The first change in our plans occurred a week prior to race day. As I mentioned earlier and much to the
chagrin of many of our "planning oriented" friends, we didn't book a room in advance. This was more of a sense of frugality than recklessness. As a Historical City hosting a large Marathon, Savannah hoteliers across the board established a 2 night minimum for the weekend. So our plan was to hit hotels the night before the race to find someone willing to take us for one night vs. having an empty room. Much to the relief of those "planning oriented" friends who were more concerned about our room situation than we were, Eddie made some calls and not only got us a room for 1 night, he also negotiated a late check out so we could shower before getting in the car for over 5 hours. So we were feeling pretty satisfied as we checked into the hotel and got ready for the expo.

Getting to the Savannah expo was a bit of a challenge. It entailed a long walk to the waterfront to stand in a line with marathoners taking the ferry to the convention center. While we did find out that unlike the prior year where people couldn't drive over to the expo we could have taken our car, overall the process went seamlessly. The expo itself was larger in size, well organized with a multitude of vendors and even included being able to test drive the latest line of Mazdas. At the expo, Eddie did decide to pick up some new compression socks and the new Garmin 620 to wear for the race. You know the saying "you shouldn't wear anything new for a race." Well apparently Eddie doesn't. The only wrinkle occurred when we hopped on one of the historic old town trolleys we had seen earlier near our hotel to take us back across the river. The ride itself would have been more enjoyable if it weren't for the fact that we were on a round trip loop to a remote parking lot for those that got the news that you could drive to this years expo. So after adding our impromptu 20 minute tour of the expo parking lots we headed back to the ferry.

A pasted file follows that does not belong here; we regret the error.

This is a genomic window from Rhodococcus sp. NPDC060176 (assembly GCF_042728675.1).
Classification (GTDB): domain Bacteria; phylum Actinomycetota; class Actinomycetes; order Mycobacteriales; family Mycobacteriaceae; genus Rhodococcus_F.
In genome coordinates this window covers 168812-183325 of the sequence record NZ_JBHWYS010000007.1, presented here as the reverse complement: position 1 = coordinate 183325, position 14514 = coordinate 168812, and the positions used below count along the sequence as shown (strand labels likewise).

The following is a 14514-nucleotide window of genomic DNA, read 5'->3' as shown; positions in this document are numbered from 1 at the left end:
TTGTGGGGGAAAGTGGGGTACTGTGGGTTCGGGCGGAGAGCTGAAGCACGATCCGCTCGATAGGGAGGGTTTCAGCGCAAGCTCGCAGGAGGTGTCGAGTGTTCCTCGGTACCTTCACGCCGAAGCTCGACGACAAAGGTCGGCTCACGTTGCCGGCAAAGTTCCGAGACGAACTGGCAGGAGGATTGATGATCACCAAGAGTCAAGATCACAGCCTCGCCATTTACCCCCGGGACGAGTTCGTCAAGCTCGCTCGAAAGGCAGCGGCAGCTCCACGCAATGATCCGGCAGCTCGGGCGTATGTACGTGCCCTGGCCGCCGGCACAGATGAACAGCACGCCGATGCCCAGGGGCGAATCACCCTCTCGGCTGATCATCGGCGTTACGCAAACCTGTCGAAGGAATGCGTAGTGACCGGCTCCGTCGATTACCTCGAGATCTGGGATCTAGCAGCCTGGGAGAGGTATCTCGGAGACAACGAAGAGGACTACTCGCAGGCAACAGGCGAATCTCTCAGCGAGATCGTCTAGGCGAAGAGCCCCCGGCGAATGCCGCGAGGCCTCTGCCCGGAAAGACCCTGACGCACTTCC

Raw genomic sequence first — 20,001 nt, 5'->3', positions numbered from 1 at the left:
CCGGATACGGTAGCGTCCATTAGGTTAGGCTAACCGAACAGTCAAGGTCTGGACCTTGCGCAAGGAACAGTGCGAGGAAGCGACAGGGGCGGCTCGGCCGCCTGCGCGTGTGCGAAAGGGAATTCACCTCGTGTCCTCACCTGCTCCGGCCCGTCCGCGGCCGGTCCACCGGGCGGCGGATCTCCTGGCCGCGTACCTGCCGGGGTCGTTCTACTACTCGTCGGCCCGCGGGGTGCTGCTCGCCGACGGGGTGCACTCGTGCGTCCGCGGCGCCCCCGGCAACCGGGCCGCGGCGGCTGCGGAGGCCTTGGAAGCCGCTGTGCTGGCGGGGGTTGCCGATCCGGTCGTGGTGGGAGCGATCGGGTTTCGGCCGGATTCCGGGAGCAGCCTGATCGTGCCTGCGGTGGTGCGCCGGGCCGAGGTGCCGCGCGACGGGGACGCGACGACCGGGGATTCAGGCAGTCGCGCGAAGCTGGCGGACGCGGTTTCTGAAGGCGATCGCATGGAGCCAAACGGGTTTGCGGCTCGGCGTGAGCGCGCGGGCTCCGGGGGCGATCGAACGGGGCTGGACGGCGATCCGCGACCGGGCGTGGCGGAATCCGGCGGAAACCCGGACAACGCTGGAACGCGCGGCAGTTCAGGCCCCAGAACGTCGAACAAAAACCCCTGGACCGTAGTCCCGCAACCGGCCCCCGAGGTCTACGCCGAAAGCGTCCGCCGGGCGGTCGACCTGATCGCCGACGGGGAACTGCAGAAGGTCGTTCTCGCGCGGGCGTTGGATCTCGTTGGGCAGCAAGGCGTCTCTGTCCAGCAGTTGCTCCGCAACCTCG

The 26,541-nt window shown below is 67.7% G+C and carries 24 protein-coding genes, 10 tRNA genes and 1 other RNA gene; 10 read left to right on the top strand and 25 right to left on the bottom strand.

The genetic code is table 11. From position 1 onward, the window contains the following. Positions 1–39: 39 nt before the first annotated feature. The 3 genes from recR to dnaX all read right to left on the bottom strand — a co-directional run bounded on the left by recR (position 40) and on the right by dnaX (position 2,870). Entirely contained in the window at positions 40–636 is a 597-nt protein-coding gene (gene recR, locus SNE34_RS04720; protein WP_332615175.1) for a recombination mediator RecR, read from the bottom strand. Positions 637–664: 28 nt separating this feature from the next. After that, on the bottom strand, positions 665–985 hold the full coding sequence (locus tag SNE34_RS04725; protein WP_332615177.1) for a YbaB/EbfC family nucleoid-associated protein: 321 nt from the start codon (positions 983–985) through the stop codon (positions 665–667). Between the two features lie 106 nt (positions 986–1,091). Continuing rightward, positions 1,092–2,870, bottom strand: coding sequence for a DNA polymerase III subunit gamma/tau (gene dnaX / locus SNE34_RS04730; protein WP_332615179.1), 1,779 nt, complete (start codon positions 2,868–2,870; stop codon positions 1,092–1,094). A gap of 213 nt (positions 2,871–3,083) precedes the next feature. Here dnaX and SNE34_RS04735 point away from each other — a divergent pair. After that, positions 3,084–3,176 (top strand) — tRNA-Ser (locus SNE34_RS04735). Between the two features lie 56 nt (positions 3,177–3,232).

After a quick ferry ride we walked to the far end of the historic water front for some pizza at Spanky's, a local pizzeria and bar. The food was good however the service was great as the waitresses loaned us a personal phone charger when they learned my phone had died. After dinner we took the long walk back past our hotel to find a store to get granola bars and sports drink. Follow this with another walk back to our hotel and we were putting in some serious mileage on the uneven cobblestone roads of Historic Savannah. Now one of the legends of Savannah is that in his march to the sea during the civil war, Sherman spared Savannah due to its beauty. I can tell you with certainty, it had more to do with not wanting to ride his horse on these uneven roads as it would have literally been a pain in his... you get the point. The bright side at least was knowing we were going to run some of these roads the next day.

So as we called it a night, we both went to bed with tired legs. Since it was a relatively early 9ish, this gave the added benefit of having more time to lay in bed and think about how tired our legs felt from racking up miles that didn't count towards our 39.3 mile total. And as with all BAD ideas, I am sure we both started to question what we had gotten ourselves into.

Part 2: Where We Freak Each Other Out While Running A Marathon